Kayak surfer

Story by Lynn Rosen, photos as attributed

Avalanche danger sign
Every mountainous area posts avalanche danger signs. Be sure to heed them. istockphoto.com

Although the world is full of uncertainty and stress, the importance of spending time outdoors continues to be on most everyone's must-do lists. In these times of Covid, the virus has driven more and more visitors to play outside where they can be socially distanced and enjoy sledding, skiing, snow mobiling and other cold-weather fun activities. However, when strong winds blow and temperatures warm, bringing heavy snow and rain to the mountains and backcountry, conditions can quickly turn into those of extreme avalanche danger. Here are some tips you can use to avoid getting caught.

This avalanche is tumbling down an un-touched pristine couloir. overhang.ca

Plan ahead! Before you venture out, check conditions with local avalanche centers for snowpack conditions. The National Weather Service and the Northwest Avalanche Center are excellent forecast sources for the Pacific Northwest and the Cascades, which are all prone to steep slopes and heavy snowfall that create perfect conditions for avalanches.

  Skier caught in avalanche   Car caught in avalanche  
This skier has been caught and is skiing horizontal to the flow in an effort to escape
the direct impact.
Things are not looking good for this car, caught in the direct flow of a large avalanche. YouTube.com

What exactly are avalanches, what causes them, and how can you best avoid them? Avalanches are sudden flows of snow down steep mountain sides. Unfortunately, 90% of them are triggered by those who become their victims. The best way to avoid triggering an avalanche is to know how to recognize the warning signs of unstable snow - an indicator of a potential slide - and steer clear.

  Avalanche slides   Avalanche  
  Evidence of many previous slides can be seen on this steep slope. clipground.com

  This avalanche has probably come from a great distance as its volume has increased over a long path. Wickipedia  

The most obvious sign to recognize is evidence of previous avalanches … don't travel beneath these flows. Other signs include cracks forming in the snow around your feet or skis … or the ground feeling/sounding hollow under your feet. A layer of heavy snow on top of a layer of hard-pack or icy snow coupled with warming temperatures contribute to increased avalanche danger as well. To minimize the risk of a serious or fatal accident for any of you entering the backcountry, always travel with at least one other partner.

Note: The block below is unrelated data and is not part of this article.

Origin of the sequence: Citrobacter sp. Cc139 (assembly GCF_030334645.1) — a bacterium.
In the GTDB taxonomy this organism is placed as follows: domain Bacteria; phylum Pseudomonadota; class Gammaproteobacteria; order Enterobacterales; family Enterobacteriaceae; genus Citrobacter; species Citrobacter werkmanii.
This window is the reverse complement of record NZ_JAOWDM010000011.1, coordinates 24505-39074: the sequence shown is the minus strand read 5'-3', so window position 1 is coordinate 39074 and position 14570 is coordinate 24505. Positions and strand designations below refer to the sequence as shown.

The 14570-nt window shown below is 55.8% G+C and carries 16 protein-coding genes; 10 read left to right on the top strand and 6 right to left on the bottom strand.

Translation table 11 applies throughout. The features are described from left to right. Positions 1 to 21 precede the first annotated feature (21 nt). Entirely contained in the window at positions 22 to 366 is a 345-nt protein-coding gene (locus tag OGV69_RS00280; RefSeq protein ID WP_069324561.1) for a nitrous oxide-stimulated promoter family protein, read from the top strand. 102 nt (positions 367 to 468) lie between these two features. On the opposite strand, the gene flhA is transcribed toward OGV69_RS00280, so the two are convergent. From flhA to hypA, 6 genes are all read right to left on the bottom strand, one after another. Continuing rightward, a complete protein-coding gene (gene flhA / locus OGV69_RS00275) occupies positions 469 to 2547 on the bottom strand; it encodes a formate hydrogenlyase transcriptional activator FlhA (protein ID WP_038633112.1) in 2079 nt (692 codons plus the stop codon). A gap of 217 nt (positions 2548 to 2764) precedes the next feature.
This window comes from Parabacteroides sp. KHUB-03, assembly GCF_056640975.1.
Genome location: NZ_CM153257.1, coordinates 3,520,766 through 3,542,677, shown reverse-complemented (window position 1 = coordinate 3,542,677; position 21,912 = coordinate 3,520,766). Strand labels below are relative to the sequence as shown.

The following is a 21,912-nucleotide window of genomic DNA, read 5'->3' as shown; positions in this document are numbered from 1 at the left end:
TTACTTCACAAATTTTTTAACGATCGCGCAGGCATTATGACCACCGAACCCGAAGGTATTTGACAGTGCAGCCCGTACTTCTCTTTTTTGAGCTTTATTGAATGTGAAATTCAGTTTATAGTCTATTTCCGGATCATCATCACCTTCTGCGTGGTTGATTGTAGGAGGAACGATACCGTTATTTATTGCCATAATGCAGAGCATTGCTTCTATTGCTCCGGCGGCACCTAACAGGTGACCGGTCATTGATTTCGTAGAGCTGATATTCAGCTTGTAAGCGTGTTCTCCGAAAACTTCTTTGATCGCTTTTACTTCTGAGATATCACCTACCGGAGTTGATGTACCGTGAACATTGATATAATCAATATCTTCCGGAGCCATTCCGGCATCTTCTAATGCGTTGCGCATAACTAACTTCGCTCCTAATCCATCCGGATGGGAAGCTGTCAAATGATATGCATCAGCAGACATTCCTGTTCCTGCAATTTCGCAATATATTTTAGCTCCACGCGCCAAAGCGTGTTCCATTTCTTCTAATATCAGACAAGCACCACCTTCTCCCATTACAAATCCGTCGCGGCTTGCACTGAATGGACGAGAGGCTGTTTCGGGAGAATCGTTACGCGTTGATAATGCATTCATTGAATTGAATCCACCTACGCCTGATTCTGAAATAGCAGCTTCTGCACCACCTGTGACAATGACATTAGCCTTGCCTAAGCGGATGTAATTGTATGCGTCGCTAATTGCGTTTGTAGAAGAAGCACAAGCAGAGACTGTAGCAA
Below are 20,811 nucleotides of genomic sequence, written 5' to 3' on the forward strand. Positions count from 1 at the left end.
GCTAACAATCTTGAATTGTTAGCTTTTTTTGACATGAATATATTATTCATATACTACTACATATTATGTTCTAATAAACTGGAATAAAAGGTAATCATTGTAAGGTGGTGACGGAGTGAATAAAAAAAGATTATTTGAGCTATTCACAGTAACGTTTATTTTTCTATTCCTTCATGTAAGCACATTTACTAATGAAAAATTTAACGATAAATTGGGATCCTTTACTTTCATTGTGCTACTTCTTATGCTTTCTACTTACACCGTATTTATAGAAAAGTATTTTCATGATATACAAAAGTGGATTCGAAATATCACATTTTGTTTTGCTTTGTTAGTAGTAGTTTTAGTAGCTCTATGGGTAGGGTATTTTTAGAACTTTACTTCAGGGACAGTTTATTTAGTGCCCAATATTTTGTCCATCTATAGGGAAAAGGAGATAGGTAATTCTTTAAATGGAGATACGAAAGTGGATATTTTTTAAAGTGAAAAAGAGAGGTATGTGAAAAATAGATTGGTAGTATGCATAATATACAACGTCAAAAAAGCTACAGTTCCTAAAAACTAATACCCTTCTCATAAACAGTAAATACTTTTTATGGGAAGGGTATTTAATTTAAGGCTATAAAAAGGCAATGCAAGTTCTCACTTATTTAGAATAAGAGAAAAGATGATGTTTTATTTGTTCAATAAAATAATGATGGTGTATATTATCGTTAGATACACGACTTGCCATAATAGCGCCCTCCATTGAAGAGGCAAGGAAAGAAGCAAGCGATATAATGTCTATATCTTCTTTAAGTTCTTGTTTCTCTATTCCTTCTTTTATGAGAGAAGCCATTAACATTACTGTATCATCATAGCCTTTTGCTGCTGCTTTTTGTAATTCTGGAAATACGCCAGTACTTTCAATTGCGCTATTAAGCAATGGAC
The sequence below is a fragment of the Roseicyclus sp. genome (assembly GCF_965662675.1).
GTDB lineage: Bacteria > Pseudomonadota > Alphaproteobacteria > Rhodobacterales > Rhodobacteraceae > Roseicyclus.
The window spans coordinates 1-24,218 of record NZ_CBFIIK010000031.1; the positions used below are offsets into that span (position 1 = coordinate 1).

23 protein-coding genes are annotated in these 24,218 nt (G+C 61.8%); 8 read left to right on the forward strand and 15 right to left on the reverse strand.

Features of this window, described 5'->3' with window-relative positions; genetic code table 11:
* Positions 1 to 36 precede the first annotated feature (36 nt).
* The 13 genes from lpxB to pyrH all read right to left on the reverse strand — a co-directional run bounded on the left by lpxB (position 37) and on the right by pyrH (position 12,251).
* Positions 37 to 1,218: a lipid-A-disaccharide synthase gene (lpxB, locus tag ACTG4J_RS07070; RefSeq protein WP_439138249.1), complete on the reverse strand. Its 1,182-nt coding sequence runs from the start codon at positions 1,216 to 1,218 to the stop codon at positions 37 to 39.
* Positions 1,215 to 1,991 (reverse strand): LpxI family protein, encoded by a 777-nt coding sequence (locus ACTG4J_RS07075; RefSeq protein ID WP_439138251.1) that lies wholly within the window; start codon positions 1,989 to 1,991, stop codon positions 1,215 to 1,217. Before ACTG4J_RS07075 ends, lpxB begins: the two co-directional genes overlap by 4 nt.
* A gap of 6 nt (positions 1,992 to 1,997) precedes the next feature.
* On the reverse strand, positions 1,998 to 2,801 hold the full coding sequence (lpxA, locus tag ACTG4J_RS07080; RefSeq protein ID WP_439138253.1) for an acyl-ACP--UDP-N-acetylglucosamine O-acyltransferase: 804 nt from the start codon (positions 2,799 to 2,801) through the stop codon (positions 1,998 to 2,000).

Avalanche safety gear   Snowboarder with avalanche airbag  
Some of the necessary safety tools backcountry enthusiasts should carry. rei.com

The Airbag and AVA Lungs, carried in a backpack and deployed by pulling a cord, can improve survival rates. snowbrains.com

Tools and safety equipment carried by all serious backcountry enthusiasts include an avalanche probe and transceiver to help locate the victim, and a shovel and sometimes a saw for rescuing those submerged under the snow. Some wear an airbag contained in a backpack that inflates when the cord or handle is pulled. Take these tools as well as the 10 Essentials with you. These are survival items that everyone should have in the backcountry. A few statistics to bring home the importance of being prepared: If you are buried, you have a 90% survival rate if rescued with in 15 minutes. That rate drops with time. Death is only one possible risk. Although data is sketchy as to numbers and severity of damage, many people survive but are injured in roaring avalanches.

In order to know how to safely and effectively use all your tools, it's a good idea to take a field-based avalanche class that will help you identify avalanche terrain so you can avoid danger in the first place. Northwest Avalanche Center offers a Backcountry Basics class along with many others. Check their web site.